All Tales Ever Told

Sujit Saraf

July 20, 2018

It is said that we are born knowing the Mahabharat and Ramayan. The epics come to us so often, at such an early age and from so many sources that we can never remember the first time we heard them. Every telling is a re-telling. That “Raavan kidnapped Sita” and “Krishna was Arjun’s charioteer” is as obvious, immutable and unnoticeable in our minds as our date of birth.

Why, then, do we stage our epics as fairy-tales?

The thought first occurred to me two decades ago, when watching the Ian McKellen version of Richard III (1995). Although the film is set in the 1930s, employs a Nazi aesthetic in its costumes and props, presents Richard as a fascist sympathizer, and iconic lines such as “A horse! A horse! My kingdom for a horse!” acquire new meanings, the film is not an adaptation. It is the same play, with the same lines and the same darkness hanging over it. In its painstaking anachronism, the film makes a broader point – the story is larger than the era.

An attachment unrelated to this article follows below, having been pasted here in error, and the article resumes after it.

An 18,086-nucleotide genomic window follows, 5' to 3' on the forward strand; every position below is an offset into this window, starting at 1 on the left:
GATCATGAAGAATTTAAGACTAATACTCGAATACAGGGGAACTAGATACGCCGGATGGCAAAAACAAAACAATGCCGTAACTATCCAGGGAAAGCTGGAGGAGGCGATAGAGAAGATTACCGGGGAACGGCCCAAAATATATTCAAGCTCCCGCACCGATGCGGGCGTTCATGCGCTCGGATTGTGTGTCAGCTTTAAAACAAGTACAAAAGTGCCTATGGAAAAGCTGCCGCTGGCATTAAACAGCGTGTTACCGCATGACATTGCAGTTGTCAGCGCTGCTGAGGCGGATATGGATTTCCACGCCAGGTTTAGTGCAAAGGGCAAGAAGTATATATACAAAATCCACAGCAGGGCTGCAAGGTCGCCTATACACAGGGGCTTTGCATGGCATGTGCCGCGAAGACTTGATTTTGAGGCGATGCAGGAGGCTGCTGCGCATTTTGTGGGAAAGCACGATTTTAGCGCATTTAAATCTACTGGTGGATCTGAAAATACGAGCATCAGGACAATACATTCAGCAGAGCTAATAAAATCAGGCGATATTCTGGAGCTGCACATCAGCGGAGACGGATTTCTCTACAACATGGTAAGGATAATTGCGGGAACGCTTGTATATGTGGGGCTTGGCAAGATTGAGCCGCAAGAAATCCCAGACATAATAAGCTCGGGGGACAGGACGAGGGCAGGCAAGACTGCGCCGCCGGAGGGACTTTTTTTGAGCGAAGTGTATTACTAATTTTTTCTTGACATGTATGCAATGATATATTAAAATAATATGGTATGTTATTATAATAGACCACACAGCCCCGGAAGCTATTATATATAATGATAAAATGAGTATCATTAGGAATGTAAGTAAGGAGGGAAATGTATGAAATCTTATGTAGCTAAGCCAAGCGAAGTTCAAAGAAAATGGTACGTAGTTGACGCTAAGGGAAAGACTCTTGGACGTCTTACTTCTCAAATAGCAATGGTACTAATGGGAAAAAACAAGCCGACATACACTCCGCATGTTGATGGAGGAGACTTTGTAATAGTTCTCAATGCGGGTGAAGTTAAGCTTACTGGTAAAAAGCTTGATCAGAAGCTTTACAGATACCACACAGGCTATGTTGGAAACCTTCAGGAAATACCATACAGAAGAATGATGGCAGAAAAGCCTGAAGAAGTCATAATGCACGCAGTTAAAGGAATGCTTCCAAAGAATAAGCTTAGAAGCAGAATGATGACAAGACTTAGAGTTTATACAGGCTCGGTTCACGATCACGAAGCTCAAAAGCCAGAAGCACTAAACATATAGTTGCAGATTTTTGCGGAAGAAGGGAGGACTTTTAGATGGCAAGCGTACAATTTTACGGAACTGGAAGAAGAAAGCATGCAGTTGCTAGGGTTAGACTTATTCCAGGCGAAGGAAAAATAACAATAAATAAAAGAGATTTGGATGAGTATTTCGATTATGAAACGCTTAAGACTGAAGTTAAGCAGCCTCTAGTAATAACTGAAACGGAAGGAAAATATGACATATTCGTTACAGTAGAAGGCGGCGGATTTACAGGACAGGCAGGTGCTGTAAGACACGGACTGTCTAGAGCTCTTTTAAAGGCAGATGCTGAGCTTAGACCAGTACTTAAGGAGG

The Mahabharat is certainly larger than its era. By telling, staging and filming it as a period play, we confine it to the age of maces and thrones and crowns, and the costumes of a period we can at best guess at. By adapting it to the modern age, we confine it to the ins and outs of modern politics and power games, imbuing it with the pre-occupations as well as the costumes and props of the modern age. What if we were to imagine it as it perhaps is: a dark civil war joined by flawed humans, and a tale of thwarted ambition, of small acts of courage and kindness amidst great cruelty?